Investors want dividends these days. Maybe it's a fad, maybe it isn't. Either way, I think it's a good thing as long as it lasts. Dividends have historically treated investors very well because they:

  1. Are a key component of total equity returns.
  2. Are an indicator of a company's financial health.
  3. Provide downside protection in the form of "yield support."

I could continue, but I'm going to assume you're already convinced of the importance of dividends. And in that case, what you're after is which dividend stocks you should be herding into your portfolio.

In a paper from Tweedy, Browne titled "The High Dividend Yield Return Advantage," the revered value manager brings together a collection of academic and Wall Street research that not only highlights the need for dividends, but extolls the virtues of higher-yielding equities.

One of these reports in particular -- a 2006 paper from Credit Suisse titled "High Yield, Low Payout" -- caught my eye. By studying stock returns during the period between 1990 and 2006, the researchers came to the conclusion that investors should focus on higher yields, but not simply the highest yields. They found that the best performance was captured by investing in the highest-yielding stocks that also had the lowest dividend payout ratio.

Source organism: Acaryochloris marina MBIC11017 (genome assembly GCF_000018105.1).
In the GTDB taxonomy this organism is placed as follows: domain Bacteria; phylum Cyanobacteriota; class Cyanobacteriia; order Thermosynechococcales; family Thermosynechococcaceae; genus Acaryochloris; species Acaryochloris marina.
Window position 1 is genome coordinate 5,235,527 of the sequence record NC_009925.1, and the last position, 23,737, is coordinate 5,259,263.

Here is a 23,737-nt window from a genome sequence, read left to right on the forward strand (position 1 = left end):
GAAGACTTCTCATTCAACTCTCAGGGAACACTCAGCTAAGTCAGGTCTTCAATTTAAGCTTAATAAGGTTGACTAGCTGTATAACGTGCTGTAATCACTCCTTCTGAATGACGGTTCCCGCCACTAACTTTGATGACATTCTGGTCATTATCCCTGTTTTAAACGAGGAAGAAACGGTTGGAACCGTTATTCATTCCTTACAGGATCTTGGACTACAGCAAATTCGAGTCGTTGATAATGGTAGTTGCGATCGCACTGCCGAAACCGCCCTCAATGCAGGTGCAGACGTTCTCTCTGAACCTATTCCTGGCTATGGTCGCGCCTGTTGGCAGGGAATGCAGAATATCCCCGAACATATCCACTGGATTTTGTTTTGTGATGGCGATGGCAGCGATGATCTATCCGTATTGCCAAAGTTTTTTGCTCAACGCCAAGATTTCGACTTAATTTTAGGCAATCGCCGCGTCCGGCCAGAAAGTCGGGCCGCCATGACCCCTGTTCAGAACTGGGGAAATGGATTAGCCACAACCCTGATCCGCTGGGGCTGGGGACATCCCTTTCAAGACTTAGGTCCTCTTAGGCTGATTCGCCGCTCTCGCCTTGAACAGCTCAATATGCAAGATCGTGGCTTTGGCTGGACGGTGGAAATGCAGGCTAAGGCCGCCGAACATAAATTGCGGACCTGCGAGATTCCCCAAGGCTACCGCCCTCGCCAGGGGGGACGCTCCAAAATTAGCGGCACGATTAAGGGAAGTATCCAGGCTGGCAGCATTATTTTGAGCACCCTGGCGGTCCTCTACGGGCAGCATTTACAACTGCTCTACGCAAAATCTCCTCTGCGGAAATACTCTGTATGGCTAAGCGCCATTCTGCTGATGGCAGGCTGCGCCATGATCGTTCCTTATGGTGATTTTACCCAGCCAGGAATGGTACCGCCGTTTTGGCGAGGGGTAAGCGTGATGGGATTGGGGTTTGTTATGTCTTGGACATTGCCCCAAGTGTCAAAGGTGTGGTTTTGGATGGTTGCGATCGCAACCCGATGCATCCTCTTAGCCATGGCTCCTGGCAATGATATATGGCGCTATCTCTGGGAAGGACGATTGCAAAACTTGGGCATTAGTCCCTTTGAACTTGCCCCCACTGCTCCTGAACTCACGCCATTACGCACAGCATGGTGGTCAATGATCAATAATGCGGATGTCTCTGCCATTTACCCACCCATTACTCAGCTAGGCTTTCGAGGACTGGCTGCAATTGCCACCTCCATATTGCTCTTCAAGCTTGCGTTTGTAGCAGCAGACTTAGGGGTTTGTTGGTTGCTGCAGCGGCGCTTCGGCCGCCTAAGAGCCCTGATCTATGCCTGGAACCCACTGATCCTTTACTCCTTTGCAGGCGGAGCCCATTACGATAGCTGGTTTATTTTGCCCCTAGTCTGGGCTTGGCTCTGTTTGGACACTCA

Sounds good, but ...
When it comes to numbers like these, I always like to kick the tires a bit. So what I did was pull up the total returns over the past decade for all companies that had a market cap of $500 million or more 10 years ago. I then split the group in a way similar to what the folks at Credit Suisse did -- that is, into nine separate groups based on yield and payout ratio (high, medium, and low for each).

Unfortunately, the results I came up with didn't confirm what Credit Suisse found. Though the numbers over the past decade don't tell a particularly cogent tale overall, they do show one thing pretty clearly: Dividend payers with a low payout ratio largely underperformed the rest of the dividend payers.

How could this be? I think a lot of it comes down to the banking and financial sector. Most banks and many non-bank financials have a history of healthy payouts, but also (REITs aside) tend to keep their payout ratios at low levels. During the 1990 to 2006 period that Credit Suisse studied, the financial industry was flourishing, and therefore dividend payers with low payout ratios appeared to have an advantage over the rest of the group. The story has been very different post-financial-meltdown and so the results of the past decade aren't so kind to low-payout companies as a group.

So which group should you buy?
I could point out that the best performing group over the past decade was the stocks with the highest yield and the highest payout ratio. I might add that stocks with both middle-of-the-pack yields and payout ratios took a close second. But then I'd be continuing to lead you astray.

Frankly, you'd probably be happy with the results if you followed Credit Suisse and invested in only high yielders with low payouts. I also wouldn't be surprised if you got satisfactory results investing in high yielders with high payout ratios. But then again, as I've pointed out in the past, you would probably do well simply investing in any group of moderate-or-better dividend payers, period.